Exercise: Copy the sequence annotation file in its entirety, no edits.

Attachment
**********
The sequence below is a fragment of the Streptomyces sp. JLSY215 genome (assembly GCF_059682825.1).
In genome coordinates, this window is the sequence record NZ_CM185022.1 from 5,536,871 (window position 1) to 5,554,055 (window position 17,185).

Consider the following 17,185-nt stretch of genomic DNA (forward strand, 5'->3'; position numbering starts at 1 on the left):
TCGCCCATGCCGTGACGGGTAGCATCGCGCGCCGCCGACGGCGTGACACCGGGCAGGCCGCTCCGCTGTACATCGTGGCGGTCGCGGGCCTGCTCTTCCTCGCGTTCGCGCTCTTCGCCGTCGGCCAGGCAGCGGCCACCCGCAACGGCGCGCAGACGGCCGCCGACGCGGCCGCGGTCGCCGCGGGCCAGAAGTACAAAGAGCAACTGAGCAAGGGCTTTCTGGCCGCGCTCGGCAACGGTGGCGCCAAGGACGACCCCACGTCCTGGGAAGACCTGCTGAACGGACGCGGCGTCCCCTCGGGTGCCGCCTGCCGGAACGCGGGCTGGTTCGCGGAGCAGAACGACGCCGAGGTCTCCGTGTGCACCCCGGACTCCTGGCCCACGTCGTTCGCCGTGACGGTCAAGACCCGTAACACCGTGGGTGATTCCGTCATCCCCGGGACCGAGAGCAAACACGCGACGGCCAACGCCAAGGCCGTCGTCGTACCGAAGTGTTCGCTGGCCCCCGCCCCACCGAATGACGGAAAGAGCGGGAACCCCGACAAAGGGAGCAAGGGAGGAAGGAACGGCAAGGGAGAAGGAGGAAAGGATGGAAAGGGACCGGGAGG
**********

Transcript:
The sequence below is a fragment of the Streptomyces sp. JLSY215 genome (assembly GCF_059682825.1).
In genome coordinates, this window is the sequence record NZ_CM185022.1 from 5,536,871 (window position 1) to 5,554,055 (window position 17,185).

Consider the following 17,185-nt stretch of genomic DNA (forward strand, 5'->3'; position numbering starts at 1 on the left):
TCGCCCATGCCGTGACGGGTAGCATCGCGCGCCGCCGACGGCGTGACACCGGGCAGGCCGCTCCGCTGTACATCGTGGCGGTCGCGGGCCTGCTCTTCCTCGCGTTCGCGCTCTTCGCCGTCGGCCAGGCAGCGGCCACCCGCAACGGCGCGCAGACGGCCGCCGACGCGGCCGCGGTCGCCGCGGGCCAGAAGTACAAAGAGCAACTGAGCAAGGGCTTTCTGGCCGCGCTCGGCAACGGTGGCGCCAAGGACGACCCCACGTCCTGGGAAGACCTGCTGAACGGACGCGGCGTCCCCTCGGGTGCCGCCTGCCGGAACGCGGGCTGGTTCGCGGAGCAGAACGACGCCGAGGTCTCCGTGTGCACCCCGGACTCCTGGCCCACGTCGTTCGCCGTGACGGTCAAGACCCGTAACACCGTGGGTGATTCCGTCATCCCCGGGACCGAGAGCAAACACGCGACGGCCAACGCCAAGGCCGTCGTCGTACCGAAGTGTTCGCTGGCCCCCGCCCCACCGAATGACGGAAAGAGCGGGAACCCCGACAAAGGGAGCAAGGGAGGAAGGAACGGCAAGGGAGAAGGAGGAAAGGATGGAAAGGGACCGGGAGG